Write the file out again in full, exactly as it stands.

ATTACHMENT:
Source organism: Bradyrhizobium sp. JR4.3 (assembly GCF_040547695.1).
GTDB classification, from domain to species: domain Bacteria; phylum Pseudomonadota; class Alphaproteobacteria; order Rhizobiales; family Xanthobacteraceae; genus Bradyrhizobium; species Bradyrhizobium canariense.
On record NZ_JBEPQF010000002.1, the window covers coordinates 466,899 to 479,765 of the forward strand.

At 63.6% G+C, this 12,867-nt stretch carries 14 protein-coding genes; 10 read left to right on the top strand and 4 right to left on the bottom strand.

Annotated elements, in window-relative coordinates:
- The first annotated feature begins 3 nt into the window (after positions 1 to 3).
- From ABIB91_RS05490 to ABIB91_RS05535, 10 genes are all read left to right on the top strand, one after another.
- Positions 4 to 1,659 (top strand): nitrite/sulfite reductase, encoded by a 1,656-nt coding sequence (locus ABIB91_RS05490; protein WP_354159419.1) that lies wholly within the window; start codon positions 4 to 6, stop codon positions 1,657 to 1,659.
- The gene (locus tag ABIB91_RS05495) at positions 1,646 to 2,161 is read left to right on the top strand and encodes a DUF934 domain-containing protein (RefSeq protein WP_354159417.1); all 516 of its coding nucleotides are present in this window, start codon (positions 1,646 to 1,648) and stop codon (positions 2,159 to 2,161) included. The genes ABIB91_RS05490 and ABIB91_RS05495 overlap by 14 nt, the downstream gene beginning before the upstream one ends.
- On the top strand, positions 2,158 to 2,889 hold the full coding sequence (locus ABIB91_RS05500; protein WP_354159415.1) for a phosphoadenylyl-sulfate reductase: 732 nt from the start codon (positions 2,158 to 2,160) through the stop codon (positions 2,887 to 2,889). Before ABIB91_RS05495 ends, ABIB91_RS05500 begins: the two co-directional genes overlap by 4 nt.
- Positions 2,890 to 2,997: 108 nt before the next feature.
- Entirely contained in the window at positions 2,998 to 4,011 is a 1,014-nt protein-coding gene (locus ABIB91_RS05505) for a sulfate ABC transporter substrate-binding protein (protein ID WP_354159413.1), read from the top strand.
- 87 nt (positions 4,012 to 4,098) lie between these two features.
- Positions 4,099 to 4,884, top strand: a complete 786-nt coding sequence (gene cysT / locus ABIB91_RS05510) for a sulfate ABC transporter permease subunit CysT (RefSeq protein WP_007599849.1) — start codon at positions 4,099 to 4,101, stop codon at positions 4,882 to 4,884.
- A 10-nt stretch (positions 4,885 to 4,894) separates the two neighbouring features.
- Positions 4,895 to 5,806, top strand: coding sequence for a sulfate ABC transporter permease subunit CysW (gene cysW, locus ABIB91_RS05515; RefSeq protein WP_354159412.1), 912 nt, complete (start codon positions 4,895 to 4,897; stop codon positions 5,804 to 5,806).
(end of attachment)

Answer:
Source organism: Bradyrhizobium sp. JR4.3 (assembly GCF_040547695.1).
GTDB classification, from domain to species: domain Bacteria; phylum Pseudomonadota; class Alphaproteobacteria; order Rhizobiales; family Xanthobacteraceae; genus Bradyrhizobium; species Bradyrhizobium canariense.
On record NZ_JBEPQF010000002.1, the window covers coordinates 466,899 to 479,765 of the forward strand.

At 63.6% G+C, this 12,867-nt stretch carries 14 protein-coding genes; 10 read left to right on the top strand and 4 right to left on the bottom strand.

Annotated elements, in window-relative coordinates:
- The first annotated feature begins 3 nt into the window (after positions 1 to 3).
- From ABIB91_RS05490 to ABIB91_RS05535, 10 genes are all read left to right on the top strand, one after another.
- Positions 4 to 1,659 (top strand): nitrite/sulfite reductase, encoded by a 1,656-nt coding sequence (locus ABIB91_RS05490; protein WP_354159419.1) that lies wholly within the window; start codon positions 4 to 6, stop codon positions 1,657 to 1,659.
- The gene (locus tag ABIB91_RS05495) at positions 1,646 to 2,161 is read left to right on the top strand and encodes a DUF934 domain-containing protein (RefSeq protein WP_354159417.1); all 516 of its coding nucleotides are present in this window, start codon (positions 1,646 to 1,648) and stop codon (positions 2,159 to 2,161) included. The genes ABIB91_RS05490 and ABIB91_RS05495 overlap by 14 nt, the downstream gene beginning before the upstream one ends.
- On the top strand, positions 2,158 to 2,889 hold the full coding sequence (locus ABIB91_RS05500; protein WP_354159415.1) for a phosphoadenylyl-sulfate reductase: 732 nt from the start codon (positions 2,158 to 2,160) through the stop codon (positions 2,887 to 2,889). Before ABIB91_RS05495 ends, ABIB91_RS05500 begins: the two co-directional genes overlap by 4 nt.
- Positions 2,890 to 2,997: 108 nt before the next feature.
- Entirely contained in the window at positions 2,998 to 4,011 is a 1,014-nt protein-coding gene (locus ABIB91_RS05505) for a sulfate ABC transporter substrate-binding protein (protein ID WP_354159413.1), read from the top strand.
- 87 nt (positions 4,012 to 4,098) lie between these two features.
- Positions 4,099 to 4,884, top strand: a complete 786-nt coding sequence (gene cysT / locus ABIB91_RS05510) for a sulfate ABC transporter permease subunit CysT (RefSeq protein WP_007599849.1) — start codon at positions 4,099 to 4,101, stop codon at positions 4,882 to 4,884.
- A 10-nt stretch (positions 4,885 to 4,894) separates the two neighbouring features.
- Positions 4,895 to 5,806, top strand: coding sequence for a sulfate ABC transporter permease subunit CysW (gene cysW, locus ABIB91_RS05515; RefSeq protein WP_354159412.1), 912 nt, complete (start codon positions 4,895 to 4,897; stop codon positions 5,804 to 5,806).